Follow Mr. Song's supernatural journey to the City God Examination and beyond in this captivating afterlife story.
My brother-in-law’s grandfather, Mr. Song Tao, was a scholar in our county. One day, while he was lying in bed sick, he suddenly saw an official messenger holding official documents and leading a horse with white hair on its forehead. The messenger said, “Please, sir, come and participate in the examination.” Mr. Song asked, “The chief examiner, the learned official, hasn’t arrived yet. How can the examination be held suddenly?” The messenger did not reply but urged him to set out. Mr. Song had no choice but to mount the horse and follow him, feeling that the road they were taking was very unfamiliar. Before long, they arrived in a city that seemed like an imperial capital. They entered an official residence, where a magnificent palace stood. In the hall, there were more than ten officials, most of whom Mr. Song did not recognize. He only knew one of them was Guan Yu. In front of the hall, there were several tables with two stools each, and a scholar had already taken a seat at the lower end. Mr. Song sat down beside him. On each table, there were paper and pens. After a while, a paper with a title was sent down from the hall. Mr. Song read it, and it had eight characters: “One person, two persons, with intention or without.” After they finished writing their essays, they submitted their answer sheets to the hall. In Mr. Song’s essay, there was a sentence that said, “If someone does good deeds with a good heart, even though they have done good, they should not be rewarded; if someone unintentionally does bad deeds, even though they have done wrong, they may not be punished.” The officials in the hall praised his essay incessantly. They then summoned Mr. Song to the hall and said, “There is a vacancy for a City God in Henan. You are very suitable for this position.” Mr. Song suddenly realized and said, while bowing and crying, “I am deeply honored by this important duty. How can I dare to decline? However, my elderly mother at home is over seventy years old, and there is no one to care for her. Please allow me to fulfill this duty after my mother has passed away.” A man in the hall who looked like an emperor immediately ordered an examination of Mr. Song’s mother’s life span. An official with a long beard, holding a record book of people’s life spans, reviewed it and said, “Mrs. Song still has nine years of life.” While the officials were hesitating, Guan Sheng Emperor said, “Let the scholar with the surname Zhang act as an interim City God for nine years, and then let him take over.” The emperor-like figure said to Mr. Song, “You were supposed to take up the position immediately, but since you show filial piety, we will grant you a nine-year leave. When the time comes, we will summon you.” He then spoke a few encouraging words to Zhang, the scholar with the surname Zhang. Both scholars thanked them and left the hall together. Zhang, the scholar, accompanied Mr. Song to the outskirts and introduced himself as Zhang from Changshan. He recited a farewell poem for Mr. Song, but Mr. Song had forgotten most of the lines, only remembering the two lines in the middle: “With flowers and wine, spring is always here; Without candles or lamps, the night is self-illuminated.”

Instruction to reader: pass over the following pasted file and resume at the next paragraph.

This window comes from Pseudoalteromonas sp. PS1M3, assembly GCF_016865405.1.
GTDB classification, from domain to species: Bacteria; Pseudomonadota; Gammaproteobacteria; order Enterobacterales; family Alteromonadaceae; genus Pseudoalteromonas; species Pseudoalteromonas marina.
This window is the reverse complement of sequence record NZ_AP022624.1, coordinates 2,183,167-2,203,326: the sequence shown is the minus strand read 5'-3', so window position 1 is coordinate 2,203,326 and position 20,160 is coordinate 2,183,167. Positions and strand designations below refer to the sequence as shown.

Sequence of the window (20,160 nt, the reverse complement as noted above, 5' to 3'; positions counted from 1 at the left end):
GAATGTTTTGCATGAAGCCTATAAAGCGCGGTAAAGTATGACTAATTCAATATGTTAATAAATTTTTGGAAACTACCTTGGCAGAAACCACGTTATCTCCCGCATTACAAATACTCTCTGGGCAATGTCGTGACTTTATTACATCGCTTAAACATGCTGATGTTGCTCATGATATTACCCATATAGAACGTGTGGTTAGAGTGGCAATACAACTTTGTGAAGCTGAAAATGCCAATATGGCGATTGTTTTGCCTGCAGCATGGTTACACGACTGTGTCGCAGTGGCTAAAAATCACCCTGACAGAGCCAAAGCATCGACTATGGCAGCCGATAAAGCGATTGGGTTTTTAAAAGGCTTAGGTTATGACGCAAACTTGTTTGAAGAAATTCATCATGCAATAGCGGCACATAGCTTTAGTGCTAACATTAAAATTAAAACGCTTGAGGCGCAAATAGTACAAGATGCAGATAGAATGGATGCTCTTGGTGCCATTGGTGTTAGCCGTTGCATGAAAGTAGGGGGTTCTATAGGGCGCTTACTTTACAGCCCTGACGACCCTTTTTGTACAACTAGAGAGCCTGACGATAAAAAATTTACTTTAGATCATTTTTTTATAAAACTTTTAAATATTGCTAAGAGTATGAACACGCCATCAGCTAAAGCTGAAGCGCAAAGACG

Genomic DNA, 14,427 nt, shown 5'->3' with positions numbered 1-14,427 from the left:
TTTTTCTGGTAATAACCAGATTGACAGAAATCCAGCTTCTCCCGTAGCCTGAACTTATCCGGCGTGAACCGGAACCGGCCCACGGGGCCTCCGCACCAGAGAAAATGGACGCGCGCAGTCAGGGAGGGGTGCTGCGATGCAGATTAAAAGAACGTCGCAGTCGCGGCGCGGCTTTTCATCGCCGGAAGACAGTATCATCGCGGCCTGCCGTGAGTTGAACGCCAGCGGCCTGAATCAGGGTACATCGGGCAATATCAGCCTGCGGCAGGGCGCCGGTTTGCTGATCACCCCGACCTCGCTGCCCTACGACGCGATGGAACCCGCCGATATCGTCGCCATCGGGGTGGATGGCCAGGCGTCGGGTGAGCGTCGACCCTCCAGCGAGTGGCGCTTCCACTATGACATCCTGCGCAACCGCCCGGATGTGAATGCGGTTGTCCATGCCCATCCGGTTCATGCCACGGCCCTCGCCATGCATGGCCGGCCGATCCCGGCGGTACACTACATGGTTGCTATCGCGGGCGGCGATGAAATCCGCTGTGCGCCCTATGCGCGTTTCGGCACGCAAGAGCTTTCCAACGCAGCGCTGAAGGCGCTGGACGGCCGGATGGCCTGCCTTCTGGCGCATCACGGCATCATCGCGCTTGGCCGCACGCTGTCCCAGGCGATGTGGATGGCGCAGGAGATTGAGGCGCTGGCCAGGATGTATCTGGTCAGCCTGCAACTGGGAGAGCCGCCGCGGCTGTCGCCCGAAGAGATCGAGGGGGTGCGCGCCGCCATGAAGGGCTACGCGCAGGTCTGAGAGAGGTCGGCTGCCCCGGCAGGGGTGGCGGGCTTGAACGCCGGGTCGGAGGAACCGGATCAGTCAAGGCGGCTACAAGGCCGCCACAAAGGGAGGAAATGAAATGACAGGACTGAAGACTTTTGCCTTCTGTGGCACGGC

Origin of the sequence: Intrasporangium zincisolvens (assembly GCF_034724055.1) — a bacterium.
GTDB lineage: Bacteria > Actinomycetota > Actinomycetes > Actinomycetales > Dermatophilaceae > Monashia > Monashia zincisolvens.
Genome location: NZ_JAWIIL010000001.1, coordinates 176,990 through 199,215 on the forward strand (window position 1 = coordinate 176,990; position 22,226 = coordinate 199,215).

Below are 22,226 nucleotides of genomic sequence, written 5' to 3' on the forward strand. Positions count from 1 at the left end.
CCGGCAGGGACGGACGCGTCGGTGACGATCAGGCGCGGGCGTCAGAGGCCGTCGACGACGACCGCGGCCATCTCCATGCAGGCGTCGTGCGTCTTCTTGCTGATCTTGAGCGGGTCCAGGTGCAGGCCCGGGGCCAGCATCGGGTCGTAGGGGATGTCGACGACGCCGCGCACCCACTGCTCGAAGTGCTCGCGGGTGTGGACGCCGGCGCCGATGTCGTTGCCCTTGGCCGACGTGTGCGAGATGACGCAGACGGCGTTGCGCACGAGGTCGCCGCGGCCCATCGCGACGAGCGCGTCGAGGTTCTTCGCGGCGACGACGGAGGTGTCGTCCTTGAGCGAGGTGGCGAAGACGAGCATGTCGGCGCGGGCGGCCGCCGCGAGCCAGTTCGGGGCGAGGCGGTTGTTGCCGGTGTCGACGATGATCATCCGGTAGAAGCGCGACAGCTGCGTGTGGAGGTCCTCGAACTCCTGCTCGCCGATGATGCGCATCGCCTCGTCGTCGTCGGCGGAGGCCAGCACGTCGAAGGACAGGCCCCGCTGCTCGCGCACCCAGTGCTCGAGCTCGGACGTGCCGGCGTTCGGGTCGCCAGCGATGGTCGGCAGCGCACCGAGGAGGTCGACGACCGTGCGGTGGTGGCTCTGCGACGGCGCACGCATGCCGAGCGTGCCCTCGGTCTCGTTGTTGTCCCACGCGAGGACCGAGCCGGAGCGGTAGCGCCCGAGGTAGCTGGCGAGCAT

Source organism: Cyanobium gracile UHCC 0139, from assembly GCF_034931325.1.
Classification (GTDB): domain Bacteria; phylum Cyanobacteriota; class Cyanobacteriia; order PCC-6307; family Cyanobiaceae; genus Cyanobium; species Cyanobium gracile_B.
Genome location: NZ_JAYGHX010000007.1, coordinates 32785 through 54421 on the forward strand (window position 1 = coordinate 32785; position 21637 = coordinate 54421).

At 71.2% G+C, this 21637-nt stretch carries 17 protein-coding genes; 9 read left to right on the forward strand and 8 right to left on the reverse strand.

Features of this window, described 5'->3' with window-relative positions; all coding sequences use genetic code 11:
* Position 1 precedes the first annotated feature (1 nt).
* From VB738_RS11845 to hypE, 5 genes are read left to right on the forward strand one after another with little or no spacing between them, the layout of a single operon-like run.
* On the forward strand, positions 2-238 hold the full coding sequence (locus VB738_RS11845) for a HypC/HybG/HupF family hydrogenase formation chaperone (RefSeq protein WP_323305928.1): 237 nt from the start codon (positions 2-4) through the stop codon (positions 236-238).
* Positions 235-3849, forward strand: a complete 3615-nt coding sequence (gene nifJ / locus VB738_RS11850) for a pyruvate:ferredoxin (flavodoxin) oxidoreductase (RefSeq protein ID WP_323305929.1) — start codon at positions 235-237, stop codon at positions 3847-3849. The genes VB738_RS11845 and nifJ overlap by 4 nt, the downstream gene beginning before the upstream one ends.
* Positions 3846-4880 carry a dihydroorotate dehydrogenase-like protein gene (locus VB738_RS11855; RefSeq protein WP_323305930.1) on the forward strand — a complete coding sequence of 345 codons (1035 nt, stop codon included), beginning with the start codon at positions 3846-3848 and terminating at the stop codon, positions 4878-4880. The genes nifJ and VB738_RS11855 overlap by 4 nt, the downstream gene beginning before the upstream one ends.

After Mr. Song mounted the horse, he bid farewell and departed. When he returned home, it was as if he had suddenly awakened from a profound dream. At that moment, he had already been dead for three days. Hearing groans coming from the coffin, Mrs. Song hastily helped him out, but it took Mr. Song half a day before he could speak again. He sent someone to Changshan to inquire, and indeed, there was a scholar named Zhang who had died on that day. Nine years later, Mrs. Song truly passed away. After burying his mother, Mr. Song bathed and attended to himself, then entered his house and passed away. Mr. Song’s father-in-law’s family lived inside the west gate of the city. One day, they suddenly saw Mr. Song riding a beautifully adorned horse, followed by many carriages, horses, and servants. He entered the inner hall, bid farewell, and departed. The entire family was astonished and suspicious, not knowing that Mr. Song had already become a deity. Mr. Song’s father-in-law sent someone to Mr. Song’s hometown to inquire, only to discover that Mr. Song had already passed away.
Mr. Song had once written a brief biography of himself, but unfortunately, it was not preserved due to the upheavals of war. The account provided here is only a rough outline.